White Heather

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#14
Further to wawkrk's comments, it was a sad day when Aer Lingus quit LBA as they were the first foreign registered airline to operate scheduled services from the airport.

They actually commenced in the early 60's with a DC3, upgrading later to a Fokker F27, and the to the Viscount 800. Eventually they started with the 737-200 (the first airline to fly one into LBA on the unextended runway) and then the BAC 1-11, but later dropped the route and left it to Northeast Airlines (later to become part of British Airways).

When Aer Lingus came back it was initially with a Shorts 330, quickly upgrading to the Shorts 360. Not being particulaly popular with customers, the Shorts was eventually replaced with the Saab 340, and finally the Fokker 50, which is what they were using when they pulled out again, although they did occasionally use one of their BAe146's when loads were high or the F50 had gone tech. I would love it if they were to come back although I am not sure they would be up for a fight with FR on the route.
 

Bigman

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#15
Don't forget the 737/500's that sometimes used to make visit. And yes, Aer Lingus provided our first ever A330.
 

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Airport looks to resume flights to capital

LEEDS Bradford International Airport is in talks to resume flights from Yorkshire to the capital following the decision by bmi to end its daily service to Heathrow.

The airport's chief executive John Parkin said that he hoped that an announcement can be made about a new service from Leeds Bradford to London before bmi services end on March 28.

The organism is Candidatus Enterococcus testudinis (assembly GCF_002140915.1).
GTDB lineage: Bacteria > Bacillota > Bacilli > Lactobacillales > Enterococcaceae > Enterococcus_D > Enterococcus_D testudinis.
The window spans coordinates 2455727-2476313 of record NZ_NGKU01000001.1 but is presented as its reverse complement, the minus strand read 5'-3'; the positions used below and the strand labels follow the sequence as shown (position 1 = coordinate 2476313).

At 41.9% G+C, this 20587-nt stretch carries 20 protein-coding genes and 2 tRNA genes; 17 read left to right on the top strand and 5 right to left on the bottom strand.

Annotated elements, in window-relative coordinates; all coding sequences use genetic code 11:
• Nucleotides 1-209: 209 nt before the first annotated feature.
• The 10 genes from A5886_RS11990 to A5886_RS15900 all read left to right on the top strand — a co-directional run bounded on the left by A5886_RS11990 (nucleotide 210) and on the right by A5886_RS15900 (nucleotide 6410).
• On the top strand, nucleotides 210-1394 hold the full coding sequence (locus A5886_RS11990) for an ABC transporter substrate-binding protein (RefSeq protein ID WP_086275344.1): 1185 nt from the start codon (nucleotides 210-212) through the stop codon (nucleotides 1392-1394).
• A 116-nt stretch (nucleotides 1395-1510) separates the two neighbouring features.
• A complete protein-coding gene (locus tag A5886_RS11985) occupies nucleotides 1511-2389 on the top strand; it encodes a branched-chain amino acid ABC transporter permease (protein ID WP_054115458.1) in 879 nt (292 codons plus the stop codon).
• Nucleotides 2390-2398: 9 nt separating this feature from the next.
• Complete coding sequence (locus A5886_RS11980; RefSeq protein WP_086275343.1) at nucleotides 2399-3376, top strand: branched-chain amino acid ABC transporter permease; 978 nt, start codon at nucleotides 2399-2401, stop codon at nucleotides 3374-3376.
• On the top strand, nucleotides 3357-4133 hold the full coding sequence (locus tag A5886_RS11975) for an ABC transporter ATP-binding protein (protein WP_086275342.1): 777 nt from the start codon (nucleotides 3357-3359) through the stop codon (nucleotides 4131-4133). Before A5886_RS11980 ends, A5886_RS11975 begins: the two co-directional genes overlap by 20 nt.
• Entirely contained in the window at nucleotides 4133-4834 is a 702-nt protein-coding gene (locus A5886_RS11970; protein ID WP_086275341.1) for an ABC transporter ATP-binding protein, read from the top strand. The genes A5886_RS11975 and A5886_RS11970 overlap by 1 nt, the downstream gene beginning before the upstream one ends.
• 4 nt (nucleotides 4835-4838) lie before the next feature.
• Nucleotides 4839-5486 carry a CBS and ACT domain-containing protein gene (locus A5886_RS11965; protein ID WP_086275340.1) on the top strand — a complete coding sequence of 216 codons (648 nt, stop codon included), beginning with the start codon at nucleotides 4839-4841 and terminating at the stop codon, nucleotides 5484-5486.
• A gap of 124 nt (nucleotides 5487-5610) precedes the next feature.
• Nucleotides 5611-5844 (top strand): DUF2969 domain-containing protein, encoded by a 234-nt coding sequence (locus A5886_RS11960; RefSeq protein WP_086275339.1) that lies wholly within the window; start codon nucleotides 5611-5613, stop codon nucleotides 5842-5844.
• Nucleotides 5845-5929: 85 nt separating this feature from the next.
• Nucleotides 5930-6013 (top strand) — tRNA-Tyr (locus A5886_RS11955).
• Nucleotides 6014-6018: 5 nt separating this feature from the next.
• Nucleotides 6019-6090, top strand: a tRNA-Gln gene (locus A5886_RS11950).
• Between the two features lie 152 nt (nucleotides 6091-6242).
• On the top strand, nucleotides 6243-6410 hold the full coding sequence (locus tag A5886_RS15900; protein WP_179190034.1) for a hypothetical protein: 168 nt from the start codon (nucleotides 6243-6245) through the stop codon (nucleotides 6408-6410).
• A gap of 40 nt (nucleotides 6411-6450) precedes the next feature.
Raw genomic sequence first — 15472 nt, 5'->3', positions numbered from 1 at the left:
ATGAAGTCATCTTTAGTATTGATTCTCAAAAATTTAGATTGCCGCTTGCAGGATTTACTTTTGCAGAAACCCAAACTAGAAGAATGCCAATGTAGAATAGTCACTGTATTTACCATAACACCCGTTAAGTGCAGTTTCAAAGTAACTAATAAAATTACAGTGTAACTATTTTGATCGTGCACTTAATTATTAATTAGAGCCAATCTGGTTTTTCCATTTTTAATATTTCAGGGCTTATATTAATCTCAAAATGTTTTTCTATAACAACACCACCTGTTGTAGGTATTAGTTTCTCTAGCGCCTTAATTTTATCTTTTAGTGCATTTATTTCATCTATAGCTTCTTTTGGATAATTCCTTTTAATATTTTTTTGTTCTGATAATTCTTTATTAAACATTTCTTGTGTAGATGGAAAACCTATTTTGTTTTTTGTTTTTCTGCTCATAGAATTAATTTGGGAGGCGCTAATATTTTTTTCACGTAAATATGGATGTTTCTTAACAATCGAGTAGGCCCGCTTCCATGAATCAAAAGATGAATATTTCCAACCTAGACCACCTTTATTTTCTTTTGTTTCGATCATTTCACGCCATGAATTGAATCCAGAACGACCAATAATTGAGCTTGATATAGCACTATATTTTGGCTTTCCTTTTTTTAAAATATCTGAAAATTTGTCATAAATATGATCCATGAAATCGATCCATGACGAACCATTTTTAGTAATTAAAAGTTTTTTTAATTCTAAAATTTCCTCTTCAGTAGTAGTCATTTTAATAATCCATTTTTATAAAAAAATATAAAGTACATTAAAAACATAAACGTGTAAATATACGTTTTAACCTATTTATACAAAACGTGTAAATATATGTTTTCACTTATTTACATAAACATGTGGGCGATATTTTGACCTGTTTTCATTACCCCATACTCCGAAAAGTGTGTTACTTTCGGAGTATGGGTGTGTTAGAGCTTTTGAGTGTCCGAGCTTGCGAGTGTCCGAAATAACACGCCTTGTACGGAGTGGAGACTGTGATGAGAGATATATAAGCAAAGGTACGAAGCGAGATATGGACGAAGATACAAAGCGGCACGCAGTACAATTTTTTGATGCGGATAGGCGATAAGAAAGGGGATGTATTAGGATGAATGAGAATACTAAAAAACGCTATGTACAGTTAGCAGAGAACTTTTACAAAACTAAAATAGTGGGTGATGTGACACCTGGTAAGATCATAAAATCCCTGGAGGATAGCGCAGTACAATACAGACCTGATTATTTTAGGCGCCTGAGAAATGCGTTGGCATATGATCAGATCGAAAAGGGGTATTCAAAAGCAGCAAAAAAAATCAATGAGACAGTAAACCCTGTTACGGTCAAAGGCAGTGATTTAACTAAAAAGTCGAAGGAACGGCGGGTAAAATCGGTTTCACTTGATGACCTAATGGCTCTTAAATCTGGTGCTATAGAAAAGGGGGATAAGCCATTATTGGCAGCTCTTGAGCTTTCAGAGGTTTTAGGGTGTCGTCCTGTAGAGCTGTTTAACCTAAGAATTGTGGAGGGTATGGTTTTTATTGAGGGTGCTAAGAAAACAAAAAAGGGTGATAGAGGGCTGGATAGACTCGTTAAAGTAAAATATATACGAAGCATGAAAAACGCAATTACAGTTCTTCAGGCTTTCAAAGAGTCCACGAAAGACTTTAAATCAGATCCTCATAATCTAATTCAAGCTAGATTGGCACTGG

News that bmi was dropping the service to Heathrow - and bringing to an end a direct service from the region to the capital which has run since 1969 - was greeted with dismay by users of TheBusinessDesk.com, many of whom were critical of the airport in comments on this website.

However Mr Parkin confirmed that the airport has been working hard for some time to secure a new service to one of the London airports and still plans to continue with its £70m investment plan despite the economic downturn.

"We are engaged in discussions now about services to the capital. Ideally we would like to be in a position to make some announcements before bmi's service ends at the end of March.

"It's quite important we energise those discussions," said Mr Parkin, who said he could not reveal which airlines or London airports were involved because discussions are at a "sensitive" stage.

Responding to the criticisms levelled at the airport, Mr Parkin said: "It is not as simple as people might perceive."

He said that the operating costs for airlines had risen including higher charges from Heathrow owner BAA combined with the costs of the Government' Airp Passenger Duty.

"The Heathrow route was operated by bmi Mainline whereas the other routes from Leeds Bradford to Glasgow, Edinburgh and Brussels are operated by bmi Regional.

"bmi Mainline is business focused and business passenger numbers are falling."

Mr Parkin said that bmi Regional has an "active agenda" and the airport has an "ongoing dialogue" with the business.

He said that he sees German carrier Lufthansa's takeover of bmi as a positive move.

"It's a pretty good outcome for bmi because it is joining a very strong and robust airline.

Mr Parkin said that while the outlook for airlines is not particularly positive, LBIA is pushing ahead with its expansion plans.

"Unless the economy picks up airlines are going to be consolidating pretty severely across Europe. Our strategy is for expansion and we have a great deal of faith in the further development of the airport," he added.

LBIA was bought by private equity firm Bridgepoint in May 2007 for £145.5m from the five West Yorkshire local authorities that owned it.

Bridgepoint - previously a shareholder at Birmingham airport - has a £70m investment programme to drive passenger numbers from the current figure of 2.9m a year to more than 5m over the next five years.

It brought in the former chief executive of Newcastle and Bristol airports, John Parkin, to spearhead the growth.

Major redevelopment work is due to be carried out to expand the terminal which will include more space for shops and food outlets.